THE Bible tells us that a blind beggar sought mercy, as did a father for a lunatic son. Our straits may not be as severe, but haven't we, under stress of disease, pain, fear of punishment, pleaded for mercy? Christ Jesus said, ``Blessed are the merciful: for they shall obtain mercy.'' 1 By Jesus' example, others came to know mercy. The blind beggar asked mercy of Jesus, ``and immediately he received his sight'' and followed in the way of mercy, glorifying God. And mercy touched those watching, for they ``gave praise unto God.'' 2 What kind of mercy is this that includes such healing power and all-embracing effect?
The mercy Jesus expressed derives from Love, from God Himself. Even more than human compassion, it partakes of divine power, of Love's supreme law, which governs all creation in perfect harmony.
Jesus knew the healing power of mercy was of God, not of himself. He was Love's witness, reflecting love impartially to all. This universal impartation of merciful love is a sign of the Christ, which heals, redeems, saves. The Christ-spirit in Jesus enabled him to distinguish the true sense of man from the false, to mercifully separate error from his view of an individual and to destroy the error through the power of ever-present Love. He did this when a distraught father asked mercy for his epileptic son. Jesus did not rebuke the son or the father but the devil itself, which was no part of the boy's true, Godlike selfhood. Such mercy healed him instantly.3
The Christ still turns us today to God's love so that we may be merciful in the deepest and most healing way. Reflecting God's love toward others, we have Christian power to heal and be healed. We don't have to seek grandiose opportunities to express Christly compassion. There are plenty of little daily opportunities with family, fellow workers, church members, strangers, to fulfill the Christly requirement ``Be ye therefore merciful, as your Father also is merciful.'' 4 Being gracious and kind, forgiving as we would be forgiven, is the measure for measure of Christly goodness that enables us to prove our sonship with God. And another's wrong action can't stop the healing influence of our own Christliness.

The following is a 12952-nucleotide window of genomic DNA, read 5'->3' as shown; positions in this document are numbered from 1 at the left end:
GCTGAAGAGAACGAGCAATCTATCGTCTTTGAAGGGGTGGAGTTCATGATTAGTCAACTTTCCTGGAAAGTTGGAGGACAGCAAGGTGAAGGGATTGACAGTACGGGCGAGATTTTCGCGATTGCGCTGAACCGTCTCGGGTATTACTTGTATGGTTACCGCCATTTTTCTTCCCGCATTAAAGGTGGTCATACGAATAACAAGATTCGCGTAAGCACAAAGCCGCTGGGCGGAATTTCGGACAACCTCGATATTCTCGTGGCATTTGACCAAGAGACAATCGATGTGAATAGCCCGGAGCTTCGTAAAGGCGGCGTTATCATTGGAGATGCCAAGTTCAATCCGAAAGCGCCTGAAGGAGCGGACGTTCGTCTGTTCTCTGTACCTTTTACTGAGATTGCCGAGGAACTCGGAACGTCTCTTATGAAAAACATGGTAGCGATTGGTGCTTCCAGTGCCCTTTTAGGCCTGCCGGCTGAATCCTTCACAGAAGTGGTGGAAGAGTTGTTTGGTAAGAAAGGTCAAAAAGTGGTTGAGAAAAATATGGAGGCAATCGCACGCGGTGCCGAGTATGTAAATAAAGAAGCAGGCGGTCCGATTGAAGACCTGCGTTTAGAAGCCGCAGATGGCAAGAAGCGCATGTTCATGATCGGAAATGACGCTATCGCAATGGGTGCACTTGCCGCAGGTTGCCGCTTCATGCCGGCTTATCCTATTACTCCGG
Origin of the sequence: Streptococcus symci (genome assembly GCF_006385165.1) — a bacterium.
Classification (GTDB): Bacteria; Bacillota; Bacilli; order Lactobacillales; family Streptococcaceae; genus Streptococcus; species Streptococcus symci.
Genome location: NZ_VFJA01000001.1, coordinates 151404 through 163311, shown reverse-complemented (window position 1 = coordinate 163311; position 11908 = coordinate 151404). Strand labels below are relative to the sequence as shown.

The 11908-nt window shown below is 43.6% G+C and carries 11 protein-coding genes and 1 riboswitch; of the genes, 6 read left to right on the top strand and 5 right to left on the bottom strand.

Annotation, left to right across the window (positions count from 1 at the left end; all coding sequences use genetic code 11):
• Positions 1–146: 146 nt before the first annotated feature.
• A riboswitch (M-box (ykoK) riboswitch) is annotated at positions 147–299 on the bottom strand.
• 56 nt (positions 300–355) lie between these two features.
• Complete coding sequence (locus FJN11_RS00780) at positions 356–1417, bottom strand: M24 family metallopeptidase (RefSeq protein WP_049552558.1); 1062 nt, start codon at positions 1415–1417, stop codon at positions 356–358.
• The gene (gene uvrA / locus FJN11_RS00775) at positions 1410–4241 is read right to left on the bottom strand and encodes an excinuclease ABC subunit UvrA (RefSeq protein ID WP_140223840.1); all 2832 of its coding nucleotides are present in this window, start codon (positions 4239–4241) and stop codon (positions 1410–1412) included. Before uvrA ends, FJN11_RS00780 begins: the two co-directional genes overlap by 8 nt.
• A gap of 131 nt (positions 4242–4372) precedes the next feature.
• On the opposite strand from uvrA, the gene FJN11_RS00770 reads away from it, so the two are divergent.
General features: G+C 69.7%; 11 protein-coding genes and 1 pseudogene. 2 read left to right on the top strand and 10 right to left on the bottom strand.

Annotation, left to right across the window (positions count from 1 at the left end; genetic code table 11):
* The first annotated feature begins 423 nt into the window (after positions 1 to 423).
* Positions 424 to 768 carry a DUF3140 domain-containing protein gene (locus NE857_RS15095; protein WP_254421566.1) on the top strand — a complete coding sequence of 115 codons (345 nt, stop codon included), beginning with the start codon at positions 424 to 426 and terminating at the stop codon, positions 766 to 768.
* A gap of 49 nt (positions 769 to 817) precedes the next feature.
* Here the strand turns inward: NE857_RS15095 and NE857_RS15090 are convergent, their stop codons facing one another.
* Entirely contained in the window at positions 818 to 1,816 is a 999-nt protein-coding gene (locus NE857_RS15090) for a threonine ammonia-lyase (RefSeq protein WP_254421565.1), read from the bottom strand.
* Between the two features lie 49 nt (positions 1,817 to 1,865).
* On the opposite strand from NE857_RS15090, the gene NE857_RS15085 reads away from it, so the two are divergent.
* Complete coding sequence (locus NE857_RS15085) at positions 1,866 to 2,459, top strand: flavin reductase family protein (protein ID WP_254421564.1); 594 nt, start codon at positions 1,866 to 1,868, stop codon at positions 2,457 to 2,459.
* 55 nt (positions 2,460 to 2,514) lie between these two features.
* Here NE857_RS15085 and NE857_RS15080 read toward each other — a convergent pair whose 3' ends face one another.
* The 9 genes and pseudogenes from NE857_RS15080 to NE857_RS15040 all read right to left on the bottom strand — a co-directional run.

For some time I desired to know more of God's mercy. I prayed to experience it. Little did I expect what followed. On a cross-country flight I was asked whether I wanted to sit in a smoking or nonsmoking section. I usually request ``nonsmoking,'' but this time, for some reason, said ``either.''
In flight I sat next to a smoking, drinking, racy-book-reading young executive. My first thought was escape, but then I remembered my prayer to know God's mercy. I began to see that mercy looks beyond the outward appearance of incompleteness, impurity, thoughtlessness, to the reality of man, to his spiritual completeness, purity, uprightness, as Love's likeness. As my mental criticism melted into compassion, the young man began telling me of his love for his family and how he hated flying because he missed them so much. Underneath his agitated exterior was an unpolished gem of true manhood. The rest of our trip was a smokeless, drinkless, pure unfolding friendship of shared ideas flowing from divinity. I don't know whether he was healed, but I was -- healed of judging and treating others unmercifully.
The clouds of selfishness and sin melt before love and grace. Destroying sin is merciful. Sin hurts people. God's mercy destroys sin and frees people from its imposition, which is no part of man. Love's mercy and grace, like huge waves rolling over a debris-strewn beach, wash us clean. Love's healing influence, the Christ, cleanses mankind from the debris of guilt, blame, punishment. ``The pardon of divine mercy is the destruction of error,'' 5 writes Mary Baker Eddy, the Discoverer and Founder of Christian Science.
God's glory and power, mercifully reaching humanity through Christ, heal and save. We can bear witness to this power through our daily, hourly reflection of divine Love. 1 Matthew 5:7. 2 Luke 18:43. 3 See Matthew 17:14-18. 4 Luke 6:36. 5 Sci- ence and Health with Key to the Scriptures, p. 329.